Throughout 2018, Sarah was under the mentorship of performance poet and writer Joelle Taylor. The mentorship concluded with a short film which was premiered at The Poetry Society London as part of The Night Alphabet.


Joelle Taylor: ‘the night alphabet’ poster

The Night Alphabet is the debut collection of short stories from Joelle Taylor. It is also a forum for women writers to help develop and share work.

The TWP – A woman’s place, is on the stage!

A women’s performance poetry collective run by Apples and Snakes for women poets based in and around Teesside, who would like to work together in a supportive and experimental manner to improve their performance skills. Activities include sharing knowledge, cascading tips and exercises learned in other workshops, giving constructive feedback and developing our skills as critical friends, rehearsing new work, writing and devising performances collaboratively, programming and organising spoken word events, fundraising for poetry projects, group visits to other spoken word events, tea drinking and nattering!

stylised poster of woman

Tees Women Poets

As well as being a welcoming sista, Sarah runs the monthly TWP writing workshops.

We are the TWP,
The tees women poets who meet to write their wrongs together.
We are sistas supporting sistas offering biscuit grins and open books
We dunk our troubles in ink and edit attitudes, together.
We share our stories in the hope they are heard by those who need to hear them.
We are made of sista’s who scribble in moonlight.


DiVerse is a monthly spoken word night for unheard and under-represented voices in Teesside. Featuring guests and open mic who are womxn, LGBTQIA+, visibly and invisibly disabled, refugee and artists of colour. It is funded and facilitated by Apples and Snakes. DiVerse features guest artists from Teesside and the wider North, plus an open mic section, but all poets will in some way belong to one of our featured groups.

The driving force behind programming and hosting comes from DiVerse’s two creators, Sarah Crutwell and Julie Easley. DiVerse alternates each month between Hope & Union bar in Stockton (hosted by Sarah) and Shanti Vegetarian Café in Saltburn (hosted by Julie).

Sex positive poetry, discussions, workshops and podcast

Sarah is currently working on a new project aiming to promote sex positivity, empowerment and owning our sexuality whatever it may be.

shelf with items


Sarah will be hosting a range of performance events, workshops, discussion groups and podcast interviews, using poems from her collection PolyFiller to explore issues such as consent, female sexuality, polyamory, male gaze pornography and its effects on sex, and a huge range of other topics relating to sex and dating in modern day.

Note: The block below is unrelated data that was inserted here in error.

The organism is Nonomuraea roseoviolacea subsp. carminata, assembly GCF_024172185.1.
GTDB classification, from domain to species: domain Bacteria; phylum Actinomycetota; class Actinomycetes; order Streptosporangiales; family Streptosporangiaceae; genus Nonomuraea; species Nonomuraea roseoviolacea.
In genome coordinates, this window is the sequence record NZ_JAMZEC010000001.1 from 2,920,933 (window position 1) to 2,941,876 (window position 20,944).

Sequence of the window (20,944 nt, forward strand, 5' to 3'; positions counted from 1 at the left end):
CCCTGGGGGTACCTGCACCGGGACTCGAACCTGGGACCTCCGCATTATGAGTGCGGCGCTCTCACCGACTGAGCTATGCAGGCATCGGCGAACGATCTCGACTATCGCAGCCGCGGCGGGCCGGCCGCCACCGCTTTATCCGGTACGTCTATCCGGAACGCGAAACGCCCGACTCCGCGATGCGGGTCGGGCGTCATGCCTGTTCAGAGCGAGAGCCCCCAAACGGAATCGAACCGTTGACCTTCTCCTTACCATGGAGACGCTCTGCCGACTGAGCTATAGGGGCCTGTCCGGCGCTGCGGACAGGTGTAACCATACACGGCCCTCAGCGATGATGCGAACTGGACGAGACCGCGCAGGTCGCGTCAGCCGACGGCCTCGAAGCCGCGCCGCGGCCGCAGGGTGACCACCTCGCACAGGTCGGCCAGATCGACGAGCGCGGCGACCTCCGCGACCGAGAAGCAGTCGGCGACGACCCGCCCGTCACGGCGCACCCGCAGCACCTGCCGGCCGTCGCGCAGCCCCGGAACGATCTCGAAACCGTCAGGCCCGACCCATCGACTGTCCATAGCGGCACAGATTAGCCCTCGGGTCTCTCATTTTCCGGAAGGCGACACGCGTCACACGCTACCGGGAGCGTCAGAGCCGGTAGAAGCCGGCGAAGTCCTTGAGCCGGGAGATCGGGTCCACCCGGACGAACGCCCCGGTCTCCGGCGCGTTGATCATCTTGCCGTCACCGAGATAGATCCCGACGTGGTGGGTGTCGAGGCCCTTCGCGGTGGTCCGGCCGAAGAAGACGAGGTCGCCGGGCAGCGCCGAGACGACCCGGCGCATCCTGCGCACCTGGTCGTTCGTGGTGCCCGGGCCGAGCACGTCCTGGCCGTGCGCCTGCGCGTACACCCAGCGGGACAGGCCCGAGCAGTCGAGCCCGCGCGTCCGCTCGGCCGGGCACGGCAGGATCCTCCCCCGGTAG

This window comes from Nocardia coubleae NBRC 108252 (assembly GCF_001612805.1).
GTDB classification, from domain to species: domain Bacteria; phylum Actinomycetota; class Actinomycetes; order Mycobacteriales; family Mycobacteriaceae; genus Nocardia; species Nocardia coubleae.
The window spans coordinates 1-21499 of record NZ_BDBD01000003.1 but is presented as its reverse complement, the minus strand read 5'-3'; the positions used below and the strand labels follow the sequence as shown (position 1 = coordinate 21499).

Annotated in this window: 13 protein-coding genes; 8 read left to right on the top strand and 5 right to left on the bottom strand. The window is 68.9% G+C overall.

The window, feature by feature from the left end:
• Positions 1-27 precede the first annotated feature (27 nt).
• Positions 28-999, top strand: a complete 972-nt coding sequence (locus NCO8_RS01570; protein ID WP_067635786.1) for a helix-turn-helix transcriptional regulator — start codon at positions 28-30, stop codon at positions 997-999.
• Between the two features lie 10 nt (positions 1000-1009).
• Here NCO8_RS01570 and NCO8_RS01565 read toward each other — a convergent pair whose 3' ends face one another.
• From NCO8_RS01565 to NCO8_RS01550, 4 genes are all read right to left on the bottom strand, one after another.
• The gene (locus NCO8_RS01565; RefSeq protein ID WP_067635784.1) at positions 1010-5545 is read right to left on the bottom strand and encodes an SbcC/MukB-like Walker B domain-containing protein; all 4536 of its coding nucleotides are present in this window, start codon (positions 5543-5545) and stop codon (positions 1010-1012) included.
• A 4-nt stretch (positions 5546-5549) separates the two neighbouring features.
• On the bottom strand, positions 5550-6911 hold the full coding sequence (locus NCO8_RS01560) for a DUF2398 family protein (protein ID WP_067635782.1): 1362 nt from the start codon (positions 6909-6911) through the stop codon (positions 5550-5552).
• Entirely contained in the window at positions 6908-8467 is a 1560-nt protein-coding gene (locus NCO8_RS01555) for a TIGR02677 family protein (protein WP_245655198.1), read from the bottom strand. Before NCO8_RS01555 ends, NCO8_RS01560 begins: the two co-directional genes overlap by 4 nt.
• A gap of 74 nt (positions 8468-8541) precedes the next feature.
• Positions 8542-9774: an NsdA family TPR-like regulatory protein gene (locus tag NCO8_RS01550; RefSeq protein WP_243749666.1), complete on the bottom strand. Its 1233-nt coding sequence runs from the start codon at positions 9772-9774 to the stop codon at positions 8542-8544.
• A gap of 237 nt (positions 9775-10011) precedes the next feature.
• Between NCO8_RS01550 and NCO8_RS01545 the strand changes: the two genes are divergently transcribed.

This project is still very much in the early stages but will be springing into action later this year!

Pelvic Flaw

What else would you be?


Rape culture

Sarah is available for workshops, performances and discussion groups. She currently runs workshops on:
Mental health – writing for self-care, creating self-care journals, and trauma – rewriting our narrative
Womanhood – empowering women, exploring what it means to be woman, feminism
Sex positivity – using her collection Polyfiller to look at consent and holistic approaches to sex and relationships
Sarah also available for tailored workshops, for commissioned writing, and is always looking for events and opportunities to continue her tour of PolyFiller.

Throughout this editorship the feeling of wanting to belong has emerged, and how we find that within the creative and disability arts communities. In tribute to that, Lisette commissioned Sarah to write a poem for Disability Arts Online encapsulating that feeling.

Tribes – by Sarah Crutwell

A tribe is
A group of people linked by common beliefs,
Or a shared culture.
It’s like minds meeting over mugs, watching backs,
passing batons, helping each other survive.
It’s a feeling of belonging, a binding kind of understanding
When people care and remember your stories,
ask ‘you’ specific questions, smile when they see you.

After the kind of break down, where you Etch positivity in rock bottom and
take time to rebuild. I moved in with a new friend who offered me space
A cupboard in a hippy house, Buddha’s hugging walls and tiny camper van parked outside.
He said a friend had once done the same for him, when he needed it.

He was an Inner Peace Zen God who floated around tiny home,
I used to joke he was a tree, an old oak bored in a vast forest who one day, just started walking
Uprooted just to see how far he could go. Travelled the world with a massage table and a hope
to ease some pain.

We’d sit comfortable, hands round mugs silence wrapped warm round shoulders
Just needing another heartbeat in the room.
Often he’d find me sobbing at kitchen table, lay healing palm over my forehead
And just be there. Holding space for me to be vulnerable.
A safe space to grow stronger at my own pace.
I would cover our table in notes and ink, watch the moon come and go
I worked myself out on paper.
When I was able to stand strong,
I wanted to help others do the same.
be their branch, to shelter when they need it.

It took time, but I found other tribes, my writer women warriors, my midnight facebook worriers, my ex day time drinkers – my people who make me feel like I can. Make me want to leave the house, make me feel squishy inside.

When your health and sense of self is a little wonky
There’s a feeling, when you meet others members of the blanket brigade,
A it’s not just me, kinda feeling.
A two finger salute to the depression calling you back to the couch and the
anxiety reminding you of all the times the unknown swallowed your breath leaving you collapsed curb side.

My tribe talks mental health, open and ugly
understands the stigma, knows without asking
You are exhausted from nights of anxiety spirals and your hair
is unwashed because you bartered that time for longer in bed
So they give you tea and time to settle in your body.

We need our Tribes, our spaces, our people with arms stretched safety net wide
Waiting with mutual nods and pots of tea.
We need to connect to understand who we are, where we fit, how we can help.
When these people gather, there’s revolution in the air,
Because they fought to be there.